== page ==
Now I don't mean to say that those in the faith community should have an open door policy whereby they end up accepting any and everything that goes on. There has to be a line drawn in declaring that which is sinful and ungodly. However, that will be another discussion altogether.

My problem is with inconsistencies that I see amongst those in the faith community - inconsistencies that are painfully apparent to anyone who cares to observe objectively, and ones that are making the irreligious draw incorrect conclusions about our walk with God. But more to the point, it is also drawing people away from God especially those who have a deeper longing to be godly.

This dichotomy between what people say and do, and impose on others is nothing new. Jesus Christ experienced the same problems when He was on earth since majority of His detractors were the religious fundamentalists of His time. These were people - like the religious fanatics of today - who clung on to the orthodoxy of dogma that applied a rigid social structure of 'us and them,' who evaluated piety by how one dressed or behaved, who insisted in a hierarchical pattern that was sustained by patronage, and who bullied the weak and vulnerable into a lifetime of servitude.

St Augustine famously said, 'do not judge a philosophy by its abuse', and this remains - in my opinion - to be a very important guideline in how one assesses faith communities worldwide. I am aware that each and every faith or religion is based on strictures or dogmas that aren't necessarily complementary and that genuine differences do exist. However, this is not the place to discuss those differences and perhaps it requires another essay altogether.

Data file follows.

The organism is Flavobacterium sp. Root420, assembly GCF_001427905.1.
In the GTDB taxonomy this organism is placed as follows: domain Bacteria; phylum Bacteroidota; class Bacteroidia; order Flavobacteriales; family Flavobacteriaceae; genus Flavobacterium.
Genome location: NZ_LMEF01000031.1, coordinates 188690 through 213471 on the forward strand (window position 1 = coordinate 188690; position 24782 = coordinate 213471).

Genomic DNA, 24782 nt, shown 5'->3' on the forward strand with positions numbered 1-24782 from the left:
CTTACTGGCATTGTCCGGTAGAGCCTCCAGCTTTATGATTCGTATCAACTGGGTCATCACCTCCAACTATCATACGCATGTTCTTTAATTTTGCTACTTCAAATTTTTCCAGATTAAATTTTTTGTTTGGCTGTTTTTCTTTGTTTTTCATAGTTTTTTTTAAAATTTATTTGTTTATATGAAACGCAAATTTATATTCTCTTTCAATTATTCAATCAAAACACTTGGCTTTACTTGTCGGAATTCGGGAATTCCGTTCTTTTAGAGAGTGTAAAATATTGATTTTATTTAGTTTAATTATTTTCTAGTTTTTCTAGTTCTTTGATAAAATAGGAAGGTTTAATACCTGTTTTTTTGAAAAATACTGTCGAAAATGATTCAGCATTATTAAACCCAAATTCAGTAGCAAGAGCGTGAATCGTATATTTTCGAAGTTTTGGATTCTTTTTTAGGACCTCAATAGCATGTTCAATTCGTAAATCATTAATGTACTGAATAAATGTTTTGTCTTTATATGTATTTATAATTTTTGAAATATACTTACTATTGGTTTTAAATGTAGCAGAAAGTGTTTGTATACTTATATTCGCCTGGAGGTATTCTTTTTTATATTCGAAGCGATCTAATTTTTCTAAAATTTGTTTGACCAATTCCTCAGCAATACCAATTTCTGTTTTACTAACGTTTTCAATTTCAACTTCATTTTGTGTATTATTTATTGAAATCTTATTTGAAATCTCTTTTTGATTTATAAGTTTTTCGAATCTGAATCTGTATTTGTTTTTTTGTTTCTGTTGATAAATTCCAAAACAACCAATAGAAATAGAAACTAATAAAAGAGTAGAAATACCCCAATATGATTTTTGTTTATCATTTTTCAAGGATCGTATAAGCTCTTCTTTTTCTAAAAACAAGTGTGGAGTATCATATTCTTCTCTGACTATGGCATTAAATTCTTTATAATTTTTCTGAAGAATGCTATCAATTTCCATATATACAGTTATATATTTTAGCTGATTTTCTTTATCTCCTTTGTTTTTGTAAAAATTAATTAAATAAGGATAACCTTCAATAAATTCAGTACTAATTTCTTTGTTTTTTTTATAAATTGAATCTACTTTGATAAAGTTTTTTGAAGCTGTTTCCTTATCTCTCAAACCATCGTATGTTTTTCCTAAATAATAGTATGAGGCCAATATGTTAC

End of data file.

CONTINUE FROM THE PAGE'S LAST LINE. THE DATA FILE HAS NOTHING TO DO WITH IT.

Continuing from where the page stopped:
What I believe that this guideline should help us do is to make us study each and every philosophy and/or religion in detail before any conclusions can be drawn. Instead of rubbishing every member of the faith community as regressive because of outlandish claims made, it's better to study claims and evaluate them in the light of their dogma and scriptures. And then, make further evaluation based on historical and textual contexts to see if the crazy talk is 'scripturally' based or just plain ranting from a religious nutcase.